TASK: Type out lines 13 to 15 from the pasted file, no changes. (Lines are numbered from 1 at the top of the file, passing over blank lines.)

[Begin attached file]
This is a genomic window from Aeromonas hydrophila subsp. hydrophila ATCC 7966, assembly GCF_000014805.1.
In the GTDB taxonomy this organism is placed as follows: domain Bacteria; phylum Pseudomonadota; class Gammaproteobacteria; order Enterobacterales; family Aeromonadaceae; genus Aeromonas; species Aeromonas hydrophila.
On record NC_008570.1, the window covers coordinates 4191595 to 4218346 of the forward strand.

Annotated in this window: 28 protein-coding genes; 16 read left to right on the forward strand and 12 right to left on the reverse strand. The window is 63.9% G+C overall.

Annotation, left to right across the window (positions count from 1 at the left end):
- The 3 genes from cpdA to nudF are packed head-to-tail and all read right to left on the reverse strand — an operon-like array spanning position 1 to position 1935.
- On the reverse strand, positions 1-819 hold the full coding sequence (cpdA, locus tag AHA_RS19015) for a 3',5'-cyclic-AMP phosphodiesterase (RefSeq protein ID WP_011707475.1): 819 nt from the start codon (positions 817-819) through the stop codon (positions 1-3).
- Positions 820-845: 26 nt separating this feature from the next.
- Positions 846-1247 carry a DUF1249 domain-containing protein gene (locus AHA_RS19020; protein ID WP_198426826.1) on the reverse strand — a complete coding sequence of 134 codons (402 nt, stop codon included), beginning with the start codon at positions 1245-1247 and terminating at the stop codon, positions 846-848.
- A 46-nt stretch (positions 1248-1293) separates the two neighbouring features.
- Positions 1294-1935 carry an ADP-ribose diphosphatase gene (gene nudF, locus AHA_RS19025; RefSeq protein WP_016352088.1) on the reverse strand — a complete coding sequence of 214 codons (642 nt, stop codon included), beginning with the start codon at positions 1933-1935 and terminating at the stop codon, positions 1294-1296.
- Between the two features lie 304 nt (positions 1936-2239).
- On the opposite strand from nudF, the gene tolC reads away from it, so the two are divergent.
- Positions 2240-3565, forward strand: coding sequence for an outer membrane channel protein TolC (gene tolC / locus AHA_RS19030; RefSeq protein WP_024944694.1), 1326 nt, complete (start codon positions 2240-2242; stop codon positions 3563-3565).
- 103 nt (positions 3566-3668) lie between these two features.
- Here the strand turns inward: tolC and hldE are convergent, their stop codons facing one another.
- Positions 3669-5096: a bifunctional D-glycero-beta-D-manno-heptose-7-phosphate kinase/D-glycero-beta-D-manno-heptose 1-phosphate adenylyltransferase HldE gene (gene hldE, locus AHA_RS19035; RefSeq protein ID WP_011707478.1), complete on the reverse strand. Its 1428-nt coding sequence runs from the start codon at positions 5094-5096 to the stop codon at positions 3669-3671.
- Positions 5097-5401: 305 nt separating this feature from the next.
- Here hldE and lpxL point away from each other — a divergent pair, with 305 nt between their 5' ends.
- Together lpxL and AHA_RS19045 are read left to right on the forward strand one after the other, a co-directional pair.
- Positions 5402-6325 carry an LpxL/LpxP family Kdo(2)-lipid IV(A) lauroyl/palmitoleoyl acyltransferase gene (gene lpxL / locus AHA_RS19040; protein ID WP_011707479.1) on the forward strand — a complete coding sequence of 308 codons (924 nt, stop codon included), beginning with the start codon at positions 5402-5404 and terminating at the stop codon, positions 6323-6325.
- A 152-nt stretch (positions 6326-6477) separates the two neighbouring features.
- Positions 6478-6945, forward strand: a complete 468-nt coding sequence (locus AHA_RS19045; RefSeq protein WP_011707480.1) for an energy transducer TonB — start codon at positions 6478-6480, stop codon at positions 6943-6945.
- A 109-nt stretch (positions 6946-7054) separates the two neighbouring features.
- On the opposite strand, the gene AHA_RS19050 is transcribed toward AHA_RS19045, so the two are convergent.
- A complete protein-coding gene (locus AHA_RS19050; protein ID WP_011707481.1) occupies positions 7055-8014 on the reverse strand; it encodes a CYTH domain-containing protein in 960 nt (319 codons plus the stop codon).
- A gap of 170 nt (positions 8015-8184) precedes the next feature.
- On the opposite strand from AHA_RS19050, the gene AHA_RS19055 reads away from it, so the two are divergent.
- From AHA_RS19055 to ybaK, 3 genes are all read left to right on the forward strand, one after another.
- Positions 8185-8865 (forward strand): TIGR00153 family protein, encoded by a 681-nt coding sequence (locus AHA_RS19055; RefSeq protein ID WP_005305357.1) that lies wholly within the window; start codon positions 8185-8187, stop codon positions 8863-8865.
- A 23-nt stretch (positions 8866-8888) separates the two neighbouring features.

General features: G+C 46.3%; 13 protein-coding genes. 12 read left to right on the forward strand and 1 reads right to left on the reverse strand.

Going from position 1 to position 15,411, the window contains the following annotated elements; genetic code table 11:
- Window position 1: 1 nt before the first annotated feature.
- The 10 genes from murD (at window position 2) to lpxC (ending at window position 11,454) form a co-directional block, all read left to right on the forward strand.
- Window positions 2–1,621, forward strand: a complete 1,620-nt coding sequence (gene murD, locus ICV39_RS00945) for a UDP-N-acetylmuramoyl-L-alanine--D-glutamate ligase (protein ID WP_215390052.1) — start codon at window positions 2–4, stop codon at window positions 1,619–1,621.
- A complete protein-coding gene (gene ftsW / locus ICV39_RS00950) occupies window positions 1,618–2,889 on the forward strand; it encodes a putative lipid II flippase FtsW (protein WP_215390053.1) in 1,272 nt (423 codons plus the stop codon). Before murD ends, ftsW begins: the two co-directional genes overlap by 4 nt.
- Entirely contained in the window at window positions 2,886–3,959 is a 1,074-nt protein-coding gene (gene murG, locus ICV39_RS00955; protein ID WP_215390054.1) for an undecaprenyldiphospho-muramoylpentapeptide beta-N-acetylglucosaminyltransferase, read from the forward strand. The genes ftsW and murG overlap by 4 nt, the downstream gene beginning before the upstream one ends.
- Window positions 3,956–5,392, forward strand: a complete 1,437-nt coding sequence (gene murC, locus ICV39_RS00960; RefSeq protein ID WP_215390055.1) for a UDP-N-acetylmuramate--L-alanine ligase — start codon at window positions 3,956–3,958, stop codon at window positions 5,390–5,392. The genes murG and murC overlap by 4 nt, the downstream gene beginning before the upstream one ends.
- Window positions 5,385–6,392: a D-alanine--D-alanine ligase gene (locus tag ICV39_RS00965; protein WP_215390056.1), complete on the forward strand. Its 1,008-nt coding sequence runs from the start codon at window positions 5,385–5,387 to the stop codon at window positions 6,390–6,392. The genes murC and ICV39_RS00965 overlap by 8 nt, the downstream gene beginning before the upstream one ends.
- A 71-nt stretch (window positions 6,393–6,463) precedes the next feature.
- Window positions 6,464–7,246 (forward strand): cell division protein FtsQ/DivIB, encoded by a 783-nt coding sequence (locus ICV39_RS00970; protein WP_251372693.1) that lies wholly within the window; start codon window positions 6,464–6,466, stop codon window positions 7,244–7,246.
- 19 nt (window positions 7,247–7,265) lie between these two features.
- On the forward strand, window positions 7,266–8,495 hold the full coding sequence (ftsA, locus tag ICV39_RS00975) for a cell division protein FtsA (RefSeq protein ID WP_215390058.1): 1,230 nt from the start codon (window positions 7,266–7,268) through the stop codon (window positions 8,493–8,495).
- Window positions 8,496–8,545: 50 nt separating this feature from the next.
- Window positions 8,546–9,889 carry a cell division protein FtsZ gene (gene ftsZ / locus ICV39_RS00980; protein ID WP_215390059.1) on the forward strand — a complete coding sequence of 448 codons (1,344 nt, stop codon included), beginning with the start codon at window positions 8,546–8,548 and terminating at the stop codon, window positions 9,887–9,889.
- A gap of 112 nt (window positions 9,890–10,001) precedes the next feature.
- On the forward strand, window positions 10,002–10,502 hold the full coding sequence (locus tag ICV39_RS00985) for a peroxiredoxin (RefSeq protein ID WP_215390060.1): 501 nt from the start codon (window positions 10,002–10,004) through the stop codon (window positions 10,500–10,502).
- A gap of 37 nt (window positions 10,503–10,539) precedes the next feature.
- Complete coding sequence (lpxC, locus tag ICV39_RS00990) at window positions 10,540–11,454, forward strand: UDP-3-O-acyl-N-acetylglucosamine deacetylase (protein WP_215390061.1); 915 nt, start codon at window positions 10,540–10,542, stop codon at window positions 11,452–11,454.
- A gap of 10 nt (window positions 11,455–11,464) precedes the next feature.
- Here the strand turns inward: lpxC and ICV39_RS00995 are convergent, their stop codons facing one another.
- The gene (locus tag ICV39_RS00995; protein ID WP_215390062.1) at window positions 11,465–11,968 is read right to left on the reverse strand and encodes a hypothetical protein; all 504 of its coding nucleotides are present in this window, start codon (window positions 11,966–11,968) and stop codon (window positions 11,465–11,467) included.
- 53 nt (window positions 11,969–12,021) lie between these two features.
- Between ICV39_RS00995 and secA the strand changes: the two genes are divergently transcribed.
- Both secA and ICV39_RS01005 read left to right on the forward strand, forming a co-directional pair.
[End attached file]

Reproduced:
- On the opposite strand from nudF, the gene tolC reads away from it, so the two are divergent.
- Positions 2240-3565, forward strand: coding sequence for an outer membrane channel protein TolC (gene tolC / locus AHA_RS19030; RefSeq protein WP_024944694.1), 1326 nt, complete (start codon positions 2240-2242; stop codon positions 3563-3565).
- 103 nt (positions 3566-3668) lie between these two features.